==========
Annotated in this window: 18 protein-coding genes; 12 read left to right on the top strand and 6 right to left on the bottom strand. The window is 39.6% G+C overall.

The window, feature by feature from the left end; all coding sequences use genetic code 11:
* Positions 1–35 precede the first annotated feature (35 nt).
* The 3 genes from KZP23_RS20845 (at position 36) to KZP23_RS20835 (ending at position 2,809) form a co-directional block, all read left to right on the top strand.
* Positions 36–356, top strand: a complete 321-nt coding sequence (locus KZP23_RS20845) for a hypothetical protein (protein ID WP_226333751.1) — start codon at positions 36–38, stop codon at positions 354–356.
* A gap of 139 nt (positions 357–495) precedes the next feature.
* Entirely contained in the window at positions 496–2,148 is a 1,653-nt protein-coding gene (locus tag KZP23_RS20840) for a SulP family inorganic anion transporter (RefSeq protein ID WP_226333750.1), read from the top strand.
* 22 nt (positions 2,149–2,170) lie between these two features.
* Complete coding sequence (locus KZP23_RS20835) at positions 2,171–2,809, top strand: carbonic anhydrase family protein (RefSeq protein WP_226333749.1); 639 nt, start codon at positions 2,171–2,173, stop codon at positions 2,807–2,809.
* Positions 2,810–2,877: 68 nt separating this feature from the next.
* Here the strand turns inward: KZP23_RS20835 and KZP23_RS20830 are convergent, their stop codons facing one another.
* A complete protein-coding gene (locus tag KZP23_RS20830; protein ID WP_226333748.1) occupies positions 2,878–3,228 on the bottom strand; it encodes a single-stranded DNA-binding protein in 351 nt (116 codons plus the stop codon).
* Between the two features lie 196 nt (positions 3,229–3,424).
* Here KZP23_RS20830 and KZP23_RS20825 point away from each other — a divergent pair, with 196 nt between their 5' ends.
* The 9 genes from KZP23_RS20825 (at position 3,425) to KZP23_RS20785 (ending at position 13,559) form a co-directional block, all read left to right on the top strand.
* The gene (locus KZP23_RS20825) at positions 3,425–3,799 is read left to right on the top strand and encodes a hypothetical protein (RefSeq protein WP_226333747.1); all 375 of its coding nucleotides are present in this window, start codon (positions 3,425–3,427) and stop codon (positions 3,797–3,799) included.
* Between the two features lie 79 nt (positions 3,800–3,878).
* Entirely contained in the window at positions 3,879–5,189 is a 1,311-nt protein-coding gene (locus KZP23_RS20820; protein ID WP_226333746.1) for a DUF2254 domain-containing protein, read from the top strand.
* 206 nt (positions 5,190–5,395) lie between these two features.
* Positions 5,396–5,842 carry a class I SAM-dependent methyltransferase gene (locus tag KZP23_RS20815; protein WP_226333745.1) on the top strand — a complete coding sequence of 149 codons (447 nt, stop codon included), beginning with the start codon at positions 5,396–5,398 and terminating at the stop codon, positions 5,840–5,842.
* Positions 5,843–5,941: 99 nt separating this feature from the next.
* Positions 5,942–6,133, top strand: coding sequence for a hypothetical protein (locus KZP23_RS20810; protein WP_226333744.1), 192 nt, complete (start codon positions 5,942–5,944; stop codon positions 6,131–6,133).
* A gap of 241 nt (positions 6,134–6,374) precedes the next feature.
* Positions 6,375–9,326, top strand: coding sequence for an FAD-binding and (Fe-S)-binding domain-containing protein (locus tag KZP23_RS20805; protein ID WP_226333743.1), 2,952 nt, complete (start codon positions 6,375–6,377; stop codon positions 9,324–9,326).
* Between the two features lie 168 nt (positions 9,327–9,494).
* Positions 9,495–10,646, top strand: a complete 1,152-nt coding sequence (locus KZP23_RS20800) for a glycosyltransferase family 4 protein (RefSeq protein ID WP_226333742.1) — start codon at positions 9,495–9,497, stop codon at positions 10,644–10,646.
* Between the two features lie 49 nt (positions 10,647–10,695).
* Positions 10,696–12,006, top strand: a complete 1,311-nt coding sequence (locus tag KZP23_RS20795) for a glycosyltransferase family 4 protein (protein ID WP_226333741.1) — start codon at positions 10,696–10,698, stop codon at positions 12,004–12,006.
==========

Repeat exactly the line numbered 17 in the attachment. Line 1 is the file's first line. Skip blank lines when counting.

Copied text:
* Between the two features lie 79 nt (positions 3,800–3,878).